1. How does the PM2.5 laser sensor work?
The AirVisual Node/Pro uses a light scattering laser sensor for PM2.5 measurements. How it works is that within the sensor's measuring 'chamber', a laser light beam is shone onto particles, and this light is then irradiated in all directions from these particles (scattering). A light detector (or 'photometer detector') then measures all of this scattered light, and from this, the sensor can calculate the concentration of particles within the chamber. In this way, the sensor is able to detect near microscopic particles ranging from 0.3μm to 2.5μm. The sensor in the AirVisual Node/Pro also has a small fan to ensure a constant flow of air through the measuring chamber.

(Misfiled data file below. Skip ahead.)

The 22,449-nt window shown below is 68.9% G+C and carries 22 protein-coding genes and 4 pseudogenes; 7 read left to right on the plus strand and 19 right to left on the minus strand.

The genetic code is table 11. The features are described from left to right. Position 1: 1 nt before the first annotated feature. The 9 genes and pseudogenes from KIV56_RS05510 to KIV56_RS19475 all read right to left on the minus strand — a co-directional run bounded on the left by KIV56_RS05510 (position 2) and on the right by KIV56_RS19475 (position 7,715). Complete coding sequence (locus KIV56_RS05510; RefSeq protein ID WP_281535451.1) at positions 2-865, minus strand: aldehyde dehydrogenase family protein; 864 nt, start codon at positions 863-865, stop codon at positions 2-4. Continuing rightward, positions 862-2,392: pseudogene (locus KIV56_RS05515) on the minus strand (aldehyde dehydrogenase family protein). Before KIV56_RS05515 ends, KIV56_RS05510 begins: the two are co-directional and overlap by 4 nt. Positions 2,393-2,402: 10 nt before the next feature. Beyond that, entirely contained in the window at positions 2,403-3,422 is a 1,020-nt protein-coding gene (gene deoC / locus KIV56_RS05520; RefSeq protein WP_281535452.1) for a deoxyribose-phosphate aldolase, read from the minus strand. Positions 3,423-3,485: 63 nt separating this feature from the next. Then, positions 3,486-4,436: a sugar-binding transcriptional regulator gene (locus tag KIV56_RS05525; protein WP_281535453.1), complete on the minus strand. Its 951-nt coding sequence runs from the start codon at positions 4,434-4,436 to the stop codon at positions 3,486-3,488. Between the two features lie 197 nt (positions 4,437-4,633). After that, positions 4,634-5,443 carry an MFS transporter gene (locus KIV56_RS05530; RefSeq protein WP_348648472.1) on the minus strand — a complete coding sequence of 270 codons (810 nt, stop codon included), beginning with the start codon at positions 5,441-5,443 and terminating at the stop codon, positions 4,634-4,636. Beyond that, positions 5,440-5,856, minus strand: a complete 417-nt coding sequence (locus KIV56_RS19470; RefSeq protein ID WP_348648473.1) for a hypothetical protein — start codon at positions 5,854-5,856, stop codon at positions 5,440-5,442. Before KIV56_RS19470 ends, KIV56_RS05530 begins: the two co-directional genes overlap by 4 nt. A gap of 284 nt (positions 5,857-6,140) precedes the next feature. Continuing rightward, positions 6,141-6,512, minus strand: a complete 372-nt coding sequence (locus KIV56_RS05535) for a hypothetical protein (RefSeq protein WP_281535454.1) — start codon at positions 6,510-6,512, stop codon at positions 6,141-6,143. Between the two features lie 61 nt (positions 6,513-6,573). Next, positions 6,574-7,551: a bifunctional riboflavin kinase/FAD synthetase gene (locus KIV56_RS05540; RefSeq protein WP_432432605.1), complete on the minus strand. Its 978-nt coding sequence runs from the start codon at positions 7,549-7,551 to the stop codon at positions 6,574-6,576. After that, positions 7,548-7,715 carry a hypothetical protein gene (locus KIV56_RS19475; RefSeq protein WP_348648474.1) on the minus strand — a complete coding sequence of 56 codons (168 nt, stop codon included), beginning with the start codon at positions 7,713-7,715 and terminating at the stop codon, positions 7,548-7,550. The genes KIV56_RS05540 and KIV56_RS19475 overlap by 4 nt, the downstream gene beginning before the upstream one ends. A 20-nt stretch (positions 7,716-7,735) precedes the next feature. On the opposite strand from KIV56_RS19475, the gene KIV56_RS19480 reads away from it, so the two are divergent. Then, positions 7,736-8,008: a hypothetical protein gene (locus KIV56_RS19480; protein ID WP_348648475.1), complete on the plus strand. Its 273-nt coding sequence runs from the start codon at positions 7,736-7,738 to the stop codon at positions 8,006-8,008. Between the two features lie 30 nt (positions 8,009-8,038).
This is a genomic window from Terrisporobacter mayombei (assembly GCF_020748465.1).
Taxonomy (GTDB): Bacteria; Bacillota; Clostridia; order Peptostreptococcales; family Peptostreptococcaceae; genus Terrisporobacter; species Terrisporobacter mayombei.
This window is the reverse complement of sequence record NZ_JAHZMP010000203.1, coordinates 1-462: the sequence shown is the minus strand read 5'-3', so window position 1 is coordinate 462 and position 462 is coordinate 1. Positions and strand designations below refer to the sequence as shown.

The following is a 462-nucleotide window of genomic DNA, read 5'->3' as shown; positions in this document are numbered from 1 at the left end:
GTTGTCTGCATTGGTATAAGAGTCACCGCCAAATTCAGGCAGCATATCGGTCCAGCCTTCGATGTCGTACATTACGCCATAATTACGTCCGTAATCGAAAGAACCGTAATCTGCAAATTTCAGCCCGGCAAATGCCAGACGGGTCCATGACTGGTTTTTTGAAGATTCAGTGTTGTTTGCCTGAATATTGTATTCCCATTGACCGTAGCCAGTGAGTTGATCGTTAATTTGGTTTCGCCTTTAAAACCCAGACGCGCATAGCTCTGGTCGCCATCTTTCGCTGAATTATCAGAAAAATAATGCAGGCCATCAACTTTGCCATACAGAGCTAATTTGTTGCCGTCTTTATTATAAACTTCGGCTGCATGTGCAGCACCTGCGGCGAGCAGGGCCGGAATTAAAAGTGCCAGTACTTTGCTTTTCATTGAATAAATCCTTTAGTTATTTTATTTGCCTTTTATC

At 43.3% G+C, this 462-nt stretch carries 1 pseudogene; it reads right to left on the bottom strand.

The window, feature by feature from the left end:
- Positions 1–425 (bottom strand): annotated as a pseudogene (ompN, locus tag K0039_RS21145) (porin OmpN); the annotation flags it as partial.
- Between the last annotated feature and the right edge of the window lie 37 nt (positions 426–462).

Each reading reported from the sensor is calibrated by a special algorithm which takes into account external temperature and humidity values.
2. How does the IR CO2 sensor work?
The CO2 censor is composed of an infrared (IR) lamp, a reflective gas cell, and IR filtered detectors. The IR lamp sends waves of light towards the IR filtered detectors, which can measure how much IR light reach them. While the IR light goes through the cell, CO2 modules absorb lights of certain wavelength (shown in the graph). Thus, the number of CO2 modules in the cell can be calculated by comparing the amount of light IR lamp radiated and the amount of light detectors received.